States that have adopted gun control are now, in addition to killing the freedom to which Americans have grown accustomed, killing jobs. More than simply being bad public-safety-policy, gun control is shaping up to be bad economic policy. Beretta has announced that they will be moving their Maryland manufacturing facility to a state more amicable to firearm production. In an open letter, the CEO of the world famous firearm manufacturer articulated his reason for leaving Maryland in no uncertain terms:
My family has operated our business from the same small town in northern Italy for 500 years. This means that when we make a commitment to a local community, our hope is to do so for decades, if not centuries, to come. We apply this same philosophy to all of our factories and locations throughout the world. Such a commitment is not a one-way street, though. In return for our investment in jobs, facilities and assistance to the local economy, we ask for respect and a supportive business climate. We deserve such respect. We make the standard sidearm for the U.S. armed forces. We also make firearms that police and consumers use to save their lives and the lives of others.
Beretta decided, after Maryland’s recent adoption of restrictive gun control measures, that the state no longer deserves his companies hard earned tax dollars. The decision came as the company was preparing to expand its Maryland facility. As Ugo Gussalli Beretta pointed out in his letter, there is no reason to remain in a state that treats his industry as “a necessary evil”.
And Beretta is not the only company making such decisions. Smith & Wesson recently announced that they will no longer be selling their firearms in the state of California, because of recently introduced “micro-stamping” rules.
Micro-stamping is a process where firearms are equipped with a special firing pin that leaves a serial number on every ammunition casing it strikes. Such technology is costly, and easily thwarted by any criminal equipped with a metal file. Smith & Wesson, rightfully, decided that the additional cost of the technology, in addition to the blatant disrespect for Second Amendment rights, is reason enough to limit their market share to friendly neighboring states. Sturm Ruger recently also came to similar conclusions.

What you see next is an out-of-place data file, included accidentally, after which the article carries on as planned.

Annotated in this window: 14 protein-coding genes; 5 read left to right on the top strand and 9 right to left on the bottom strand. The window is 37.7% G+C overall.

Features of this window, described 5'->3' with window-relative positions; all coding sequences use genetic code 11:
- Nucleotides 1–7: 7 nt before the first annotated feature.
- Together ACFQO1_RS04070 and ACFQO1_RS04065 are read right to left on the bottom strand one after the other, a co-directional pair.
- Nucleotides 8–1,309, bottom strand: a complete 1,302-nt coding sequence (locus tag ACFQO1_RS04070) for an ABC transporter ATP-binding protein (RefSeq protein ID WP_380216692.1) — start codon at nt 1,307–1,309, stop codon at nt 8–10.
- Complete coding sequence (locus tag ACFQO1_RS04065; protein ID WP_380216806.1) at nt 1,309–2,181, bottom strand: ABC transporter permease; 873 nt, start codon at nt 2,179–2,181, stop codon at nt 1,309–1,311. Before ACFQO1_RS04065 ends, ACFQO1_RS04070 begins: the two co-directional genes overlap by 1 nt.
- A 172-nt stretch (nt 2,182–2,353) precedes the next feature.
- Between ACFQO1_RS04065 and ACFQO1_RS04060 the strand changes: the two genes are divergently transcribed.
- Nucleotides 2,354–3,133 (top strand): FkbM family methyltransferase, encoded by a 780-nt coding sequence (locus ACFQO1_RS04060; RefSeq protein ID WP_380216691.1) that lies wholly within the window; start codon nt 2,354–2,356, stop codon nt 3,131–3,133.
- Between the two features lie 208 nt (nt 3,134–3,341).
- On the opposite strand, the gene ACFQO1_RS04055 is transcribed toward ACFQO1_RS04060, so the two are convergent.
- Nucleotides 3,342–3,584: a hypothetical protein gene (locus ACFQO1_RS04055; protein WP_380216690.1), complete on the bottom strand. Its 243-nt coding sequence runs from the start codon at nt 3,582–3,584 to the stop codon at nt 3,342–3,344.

And let’s not forget Magpul, the weapon accessory manufacturer from Colorado, who decided to find a new location for business after the Governor of New-New York signed legislation banning high-capacity magazines.
These business decisions have a real impact. In California, citizens will find less options available for personal defense. In Maryland and Colorado, citizens will find less opportunity for employment. Tax revenue will drop, jobs are sure to be lost, and local communities will no longer see the benefit of housing a world-wide manufacturing brand.
What’s worse, is that these jobs are not being lost as a cost of increased public safety. Will LA be any safer with fewer legal firearms in law abiding gun shops? How much safer will that single mom be in her house when she can’t afford a new “micro-stamped” firearm for personal protection? How much safer will Maryland be with one of their large manufacturers moving out of state?
These jobs are being lost (or relocated) as a consequence of knee-jerk, and irrational, fears over the very idea of firearms. Heck, some Chicago school officials expressed concern last week over the fact that their “no-firearms” signs on school property include the silhouette of a handgun. (Yeah… They were upset about the picture of a gun. I was upset about the circle and red line that was placed over the silhouette.)
Irrationality is no way to lead a nation into prosperity. A professor from Stanford recently tried to explain that “restriction” must be a central part of the Second Amendment. I wonder if he feels the same way about voting. Or about free speech. Or, for that matter, about abortion. Can “restriction” be a central part of tenure? (That would probably do more good for the next generation than restricting their choices for personal protection.)
It is about time manufacturers begin fighting back. Kahr Arms is located in Massachusetts. Why? Remington is located in New York. Why? When states express clearly through their legislation, and regulation, that certain products are not welcome within their borders, certain industries should oblige by moving their revenue into alternative jurisdictions.
Gun restrictions are generally bad for common citizens. Such laws tend to create a dependency on undependable government services for fundamental, and basic, protection. Restrictive gun laws limit the ability for average citizens to protect their lives, their freedom, and their property (coincidentally those are the three pillars of liberty that drove our nation into revolution). And, as we’re now finding out, these types of gun laws are also bad for workers, communities, and state coffers. Liberals appear to have a knack for destroying jobs while simultaneously stripping citizens of their rights. (Just look at Obamacare.)
A single gun-owner’s voice in California, or Maryland, might not carry much weight… But tax dollars sure do. The CEO of a 500 year old company in Italy just hit back at the anti-gun forces in Maryland, by taking his job creation and tax revenue to a more liberty inclined state. If some of the nation’s other premier gun companies begin to follow suit, states like Texas and Tennessee might soon be rewarded for their traditionally liberty minded laws.
Of course, none of this is likely to matter to the “leaders” of states like Maryland… They would rather see their citizens disarmed than employed.